The Brazilian Migration Law (Law 13,445), in force as of 21 November 2017, formally revoked the ‘Foreigner Statute Law' (Law 6,815/1980), defining the rights and obligations of foreign individuals in Brazil, either as residents or visitors.
Brazilian authorities may grant visit or temporary visas to foreigners who intend to visit or live in Brazil.
A Visit Visa (VIVIS) will be applied for those who come to Brazil for tourism, business, transit, and for the performance of audit and consulting activities for up to 90 days. The law prohibits any remunerated activity under this type of visa; however, the foreigner visitor may receive daily allowances for travel expenses.
A Temporary Visa is necessary for any type of work with or without an employment contract, such as technical services or maritime work. It also applies for those coming to Brazil for research, health treatments, study, vacation or summer jobs, family reunion, and investments, among other situations.
Official, diplomatic, and courtesy visas are generally applicable for foreign government representatives or private employees who travel to Brazil for an official visit, under a temporary or permanent nature.
The residence authorisation may be granted to foreigners while in Brazil depending on the circumstance. Citizens from countries located on the border of Brazil, as well as those who are from countries that are part of the Mercosul agreement, have a more expedited application process.
The aforementioned legislation also affects the current individual tax residence rules with respect to foreign individuals in Brazil, which will need to be duly updated by the Brazilian IRS to take into account the new types of visas and new rules for residence authorisation.
Brazilian Central Bank Reporting Requirement
In accordance with Brazilian Central Bank (BACEN) published rules and requirements, all individuals or corporate entities resident, domiciled, or headquartered in Brazil, who had foreign held assets and rights valued (individually or not) at 100,000 United States dollars (USD) or more as of 31 December of each year, should file an informative return with BACEN reporting all foreign-held assets. In case of not complying with such obligation, the taxpayer will be assessed to pay penalties.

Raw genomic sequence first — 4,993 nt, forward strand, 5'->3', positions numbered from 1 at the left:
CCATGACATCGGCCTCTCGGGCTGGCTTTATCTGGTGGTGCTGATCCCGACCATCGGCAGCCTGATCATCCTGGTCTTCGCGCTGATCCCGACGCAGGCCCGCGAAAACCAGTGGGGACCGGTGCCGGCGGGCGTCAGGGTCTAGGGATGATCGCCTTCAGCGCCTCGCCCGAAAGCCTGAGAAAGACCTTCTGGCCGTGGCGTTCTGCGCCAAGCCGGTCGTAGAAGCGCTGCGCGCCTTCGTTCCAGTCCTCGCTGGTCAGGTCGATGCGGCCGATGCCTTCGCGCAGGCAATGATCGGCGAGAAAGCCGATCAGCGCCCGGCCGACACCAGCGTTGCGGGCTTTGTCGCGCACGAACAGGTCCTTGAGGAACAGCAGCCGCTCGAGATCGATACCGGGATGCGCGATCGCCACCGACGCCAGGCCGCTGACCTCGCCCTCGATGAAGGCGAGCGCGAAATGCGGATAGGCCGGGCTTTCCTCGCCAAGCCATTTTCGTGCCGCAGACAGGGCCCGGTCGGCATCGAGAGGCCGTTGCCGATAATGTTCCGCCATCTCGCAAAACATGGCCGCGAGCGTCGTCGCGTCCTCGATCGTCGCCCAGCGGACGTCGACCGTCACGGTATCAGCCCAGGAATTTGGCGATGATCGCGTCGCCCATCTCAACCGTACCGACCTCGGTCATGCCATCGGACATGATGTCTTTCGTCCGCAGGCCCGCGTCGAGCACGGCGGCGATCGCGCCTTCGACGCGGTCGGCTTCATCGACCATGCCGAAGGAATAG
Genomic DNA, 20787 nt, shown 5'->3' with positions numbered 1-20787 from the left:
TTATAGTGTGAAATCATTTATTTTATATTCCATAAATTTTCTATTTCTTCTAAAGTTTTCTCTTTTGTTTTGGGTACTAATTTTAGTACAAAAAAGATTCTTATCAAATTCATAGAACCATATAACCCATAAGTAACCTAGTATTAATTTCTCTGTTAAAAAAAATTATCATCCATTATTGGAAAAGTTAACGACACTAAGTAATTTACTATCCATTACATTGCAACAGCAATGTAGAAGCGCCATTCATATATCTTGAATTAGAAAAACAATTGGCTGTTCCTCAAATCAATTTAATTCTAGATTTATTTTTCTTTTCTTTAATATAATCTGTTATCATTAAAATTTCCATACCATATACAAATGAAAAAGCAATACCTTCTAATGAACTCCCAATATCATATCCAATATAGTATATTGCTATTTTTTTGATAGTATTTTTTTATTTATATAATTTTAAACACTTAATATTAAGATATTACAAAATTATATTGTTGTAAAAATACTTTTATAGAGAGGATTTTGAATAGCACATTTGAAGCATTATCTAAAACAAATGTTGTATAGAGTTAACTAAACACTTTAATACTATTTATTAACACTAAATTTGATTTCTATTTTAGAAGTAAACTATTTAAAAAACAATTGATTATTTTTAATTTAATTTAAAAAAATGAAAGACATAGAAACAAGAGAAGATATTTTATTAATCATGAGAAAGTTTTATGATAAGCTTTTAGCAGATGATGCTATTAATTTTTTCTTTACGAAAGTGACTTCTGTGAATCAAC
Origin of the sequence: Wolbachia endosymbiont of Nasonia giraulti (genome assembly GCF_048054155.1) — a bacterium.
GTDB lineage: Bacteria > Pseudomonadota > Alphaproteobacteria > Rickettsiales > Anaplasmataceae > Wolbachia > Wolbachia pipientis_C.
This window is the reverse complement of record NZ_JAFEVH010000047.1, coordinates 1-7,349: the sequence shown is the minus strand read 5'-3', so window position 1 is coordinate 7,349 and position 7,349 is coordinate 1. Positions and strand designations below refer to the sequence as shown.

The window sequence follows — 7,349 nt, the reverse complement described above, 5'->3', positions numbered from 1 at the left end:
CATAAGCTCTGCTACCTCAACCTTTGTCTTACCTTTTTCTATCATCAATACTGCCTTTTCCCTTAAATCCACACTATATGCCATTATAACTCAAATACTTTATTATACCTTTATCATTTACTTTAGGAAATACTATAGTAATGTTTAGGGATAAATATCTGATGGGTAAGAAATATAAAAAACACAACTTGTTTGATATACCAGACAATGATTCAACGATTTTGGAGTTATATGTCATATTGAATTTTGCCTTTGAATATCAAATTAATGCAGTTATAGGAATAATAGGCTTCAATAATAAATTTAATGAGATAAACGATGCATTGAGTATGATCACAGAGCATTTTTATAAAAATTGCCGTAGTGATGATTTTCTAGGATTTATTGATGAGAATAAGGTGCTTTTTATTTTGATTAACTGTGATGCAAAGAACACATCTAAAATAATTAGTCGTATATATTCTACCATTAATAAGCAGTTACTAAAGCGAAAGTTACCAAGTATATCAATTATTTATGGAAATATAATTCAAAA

The deadline for the delivery of such reporting requirements is 5 April, according to the rules annually issued by BACEN.
In addition, the fiscal residents who hold foreign-held assets and rights where the value is equal to or more than USD 100 million as of 31 March, 30 June, and 30 September of each year must file the Brazilian Central Bank Report on a quarterly basis.
The non-compliance with the Brazilian Central Bank obligations may subject the individual to penalties that may reach up to BRL 250,000.
Departure from Brazil
A resident taxpayer of Brazil who leaves the country permanently or becomes a non-tax resident after 12 months outside of the country (due to a temporary departure) must file a Communication of Definitive Departure to the Brazilian tax authorities.
The deadline for filing a Communication of Definitive Departure from Brazil is up to the last business day of February of the calendar year subsequent to the year of departure from Brazil on a permanent or temporary basis, as follows:
- Permanent departure: as of the date of departure and up to the last business day of February of the subsequent calendar year.
- Temporary departure: as of the date when the status as a non-resident is typified until the last business day of February of the subsequent calendar year.
Additionally, a resident taxpayer must file a Definitive Departure Income Tax Return, which will comprise the period of fiscal residency in Brazil. The filing deadline of a Definitive Departure Tax Return is the last business day of April of the following calendar year. At that time, the individual must also file any annual Brazilian income tax returns due and not yet filed as well as request for an issuance of a Tax Clearance Certificate before the tax authorities.